Thursday, December 18, 2014

Obama's bad bet on Republicans

By Frank Moraes

Last weekend, Jane Mayer wrote about "Torture and the Truth." I know that many people are thinking, "Torture! Again?! That's so last week!" Actually, this article is not about torture. But the truth of the matter is that, for me, torture will never be so last whatever. It's not that I ever thought that the United States was lily white, but I was appalled when Cheney started talking about the "dark side" and people began to discuss when torture might be okay. From grammar school on, I always thought that the willingness to torture was the prime thing that separated the "good guys" from the "bad guys." So I'm never getting over this. But that's not what I'm going to discuss here.

In Mayer's article, she discussed how Obama blew the response to this issue. By leaving it for so long to be dealt with by the Senate, he allowed it to become just another partisan issue. She quoted political science professor Darius Rejali: "It's becoming a lot like the death penalty." (I find this terrifying; I really do think that the Republicans have devolved into nothing short of fascism.) But it isn't like the issue was off the table. Mayer explained that in early 2009, pretty much all of Obama's advisers were in favor of "the formation of an independent commission." It wasn't done. "Obama, however, said that he didn't want to seem to be taking punitive measures against his predecessor, apparently because he still hoped to reach bipartisan agreement on issues such as closing Guantánamo."

I recently quoted Garry Wills's "The Problem With Obama." In it, Wills said that Obama is so keen to maintain continuity that he often (usually?) does the wrong thing. I think that is at work here. But there is a political aspect here as well — one that gets to the heart of why Obama was exactly the wrong president for this period. He was so eager to placate to stop people from attacking him as a foreign radical. And what he got for that was absolutely nothing. And that will continue going forward.

Can anyone doubt that if Ted Cruz is elected president in 2016 he will prosecute the previous administration for any actual scandal that turns up? The Republicans — almost twenty years ago when they were a hell of lot more reasonable than they are now — impeached a president because he lied about an affair with an intern. I'm not even convinced that if the Republicans control all of Washington in 2017 they won't continue on with their Benghazi and IRS fake scandal-mongering.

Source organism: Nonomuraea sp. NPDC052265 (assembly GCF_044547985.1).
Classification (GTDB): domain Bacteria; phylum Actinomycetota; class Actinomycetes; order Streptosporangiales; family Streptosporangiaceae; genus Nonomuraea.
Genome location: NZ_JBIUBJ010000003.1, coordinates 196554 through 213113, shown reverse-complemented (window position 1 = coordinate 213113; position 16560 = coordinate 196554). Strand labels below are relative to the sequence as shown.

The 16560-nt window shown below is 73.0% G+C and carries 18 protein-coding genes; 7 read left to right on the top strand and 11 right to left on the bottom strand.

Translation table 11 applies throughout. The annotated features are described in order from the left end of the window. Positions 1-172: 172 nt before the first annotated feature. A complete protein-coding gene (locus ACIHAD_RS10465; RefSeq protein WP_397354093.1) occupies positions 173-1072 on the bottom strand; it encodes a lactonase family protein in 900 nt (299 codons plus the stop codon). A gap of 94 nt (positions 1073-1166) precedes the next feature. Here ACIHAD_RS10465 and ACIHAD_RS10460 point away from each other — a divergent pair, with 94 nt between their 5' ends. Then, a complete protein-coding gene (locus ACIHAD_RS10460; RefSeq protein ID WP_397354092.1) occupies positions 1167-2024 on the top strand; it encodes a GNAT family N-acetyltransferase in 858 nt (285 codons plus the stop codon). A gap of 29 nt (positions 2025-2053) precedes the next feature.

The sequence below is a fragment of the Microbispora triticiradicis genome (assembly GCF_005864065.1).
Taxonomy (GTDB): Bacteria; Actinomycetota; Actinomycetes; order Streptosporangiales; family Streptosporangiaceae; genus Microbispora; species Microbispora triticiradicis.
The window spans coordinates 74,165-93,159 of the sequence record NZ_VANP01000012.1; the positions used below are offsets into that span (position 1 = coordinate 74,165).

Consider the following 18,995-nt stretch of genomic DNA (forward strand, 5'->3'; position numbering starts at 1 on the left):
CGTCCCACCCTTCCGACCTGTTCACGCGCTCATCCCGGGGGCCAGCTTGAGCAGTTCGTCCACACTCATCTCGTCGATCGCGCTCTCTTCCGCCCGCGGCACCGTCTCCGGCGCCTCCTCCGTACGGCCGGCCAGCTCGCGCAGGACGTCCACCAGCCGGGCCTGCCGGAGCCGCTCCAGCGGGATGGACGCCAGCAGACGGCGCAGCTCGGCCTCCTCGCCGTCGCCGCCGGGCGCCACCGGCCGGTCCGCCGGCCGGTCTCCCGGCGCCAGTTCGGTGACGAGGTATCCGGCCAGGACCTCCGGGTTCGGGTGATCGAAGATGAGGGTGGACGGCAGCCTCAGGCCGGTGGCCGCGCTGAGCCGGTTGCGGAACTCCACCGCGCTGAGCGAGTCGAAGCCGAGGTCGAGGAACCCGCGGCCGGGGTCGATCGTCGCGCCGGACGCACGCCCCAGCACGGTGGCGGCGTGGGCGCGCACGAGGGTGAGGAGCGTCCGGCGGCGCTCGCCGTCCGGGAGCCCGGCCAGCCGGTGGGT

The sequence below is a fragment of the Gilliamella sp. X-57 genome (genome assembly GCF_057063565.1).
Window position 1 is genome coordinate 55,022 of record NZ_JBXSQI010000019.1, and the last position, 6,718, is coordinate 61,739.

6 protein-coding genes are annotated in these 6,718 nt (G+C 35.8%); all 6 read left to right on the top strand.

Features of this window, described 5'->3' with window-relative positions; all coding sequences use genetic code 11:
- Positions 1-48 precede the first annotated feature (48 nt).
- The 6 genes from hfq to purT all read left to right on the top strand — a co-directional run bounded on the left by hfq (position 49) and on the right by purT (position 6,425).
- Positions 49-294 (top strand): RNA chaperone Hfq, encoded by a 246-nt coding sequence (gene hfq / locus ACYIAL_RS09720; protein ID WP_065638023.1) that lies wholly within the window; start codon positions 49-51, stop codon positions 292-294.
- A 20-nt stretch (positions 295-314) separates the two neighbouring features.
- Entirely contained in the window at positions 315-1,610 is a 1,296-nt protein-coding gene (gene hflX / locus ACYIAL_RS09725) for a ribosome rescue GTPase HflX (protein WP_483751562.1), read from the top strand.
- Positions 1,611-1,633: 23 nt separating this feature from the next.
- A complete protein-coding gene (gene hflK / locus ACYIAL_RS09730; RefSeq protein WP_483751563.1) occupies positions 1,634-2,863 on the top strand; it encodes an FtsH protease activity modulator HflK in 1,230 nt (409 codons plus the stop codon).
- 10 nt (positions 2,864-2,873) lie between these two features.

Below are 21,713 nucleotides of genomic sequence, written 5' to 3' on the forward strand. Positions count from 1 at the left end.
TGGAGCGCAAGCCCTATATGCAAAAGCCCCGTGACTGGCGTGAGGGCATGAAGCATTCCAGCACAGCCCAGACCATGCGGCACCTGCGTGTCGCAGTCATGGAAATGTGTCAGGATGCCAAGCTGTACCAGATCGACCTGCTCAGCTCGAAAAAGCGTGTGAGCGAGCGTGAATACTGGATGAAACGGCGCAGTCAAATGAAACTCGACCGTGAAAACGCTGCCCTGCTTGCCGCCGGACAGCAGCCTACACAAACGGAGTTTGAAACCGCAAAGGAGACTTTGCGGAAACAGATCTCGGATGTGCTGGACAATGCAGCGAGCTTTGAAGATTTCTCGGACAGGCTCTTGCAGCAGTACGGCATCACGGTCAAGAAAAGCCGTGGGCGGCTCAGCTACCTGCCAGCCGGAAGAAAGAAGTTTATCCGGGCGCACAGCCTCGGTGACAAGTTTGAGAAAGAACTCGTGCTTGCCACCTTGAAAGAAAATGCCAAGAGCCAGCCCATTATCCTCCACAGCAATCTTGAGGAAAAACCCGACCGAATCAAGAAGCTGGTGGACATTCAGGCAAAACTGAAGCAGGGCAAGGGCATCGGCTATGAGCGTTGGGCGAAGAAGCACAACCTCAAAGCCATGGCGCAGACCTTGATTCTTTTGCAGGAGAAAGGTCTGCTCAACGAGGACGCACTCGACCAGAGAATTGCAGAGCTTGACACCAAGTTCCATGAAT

As I mention a whole lot around here, I'm not that ideological. I'm a pragmatist. That's why I gave the Democrats a pass on the CRomnibus. But there is a huge difference between knowing what is possible and pretending that you live in a world of fairies and elves where you can have all the candy you want. And that was certainly the world that Obama used to live in. And to a significant, but reduced, degree, I think he still does.

Politics is about power. Smart power. It isn't about rubbing your opponent's nose in his defeat. In fact, providing face-saving concessions to your enemies is a big part of correcting wielding power. (This is something that the United States is famously bad at internationally.) But it is not about cajoling. All Obama's efforts to entice and prove that he is a moderate (by our far-right-skewing system) have only hurt his efforts to get things done. If he had called for a single-payer health-care system, he would have been called a socialist. So he didn't call for a single-payer health-care system, and he was called a socialist.

Well played, Mr. President!


For the record, I know that the reason we couldn't have a single-payer health-care system is because of all those Blue Dog Democrats — like Obama himself! I should point out, however, that the vast majority of those conservative Democrats were swept out of office in 2010, so I don't really know what they thought they were buying. And that was as predictable as anything in politics. Conservative Democrats get elected in nominally red districts. Outside of a wave, Democrats won't get elected there, so they are sure to lose the next time. So they might as well stand up for liberal policy.

(This is assuming that they believe in liberal policy. And I have to admit that I just don't know anymore.)

(Cross-posted at Frankly Curious.)

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  • Michael you don't know the POWER of the Dark Side. While, Torture doesn't work it was successful.

    Torture and Republicans unwavering support for it and their mouthpieces in the media have succeeded in getting Torture to be a partisan issue.


    By Blogger Grung_e_Gene, at 3:17 PM  

  • Absolutely. There is also the psychological element to it. We liberals don't like torture because liking it conflicts with our self-images. But conservatives now do like it because they think it means they are "strong" and "tough."

    By Blogger Frank Moraes, at 3:24 PM  

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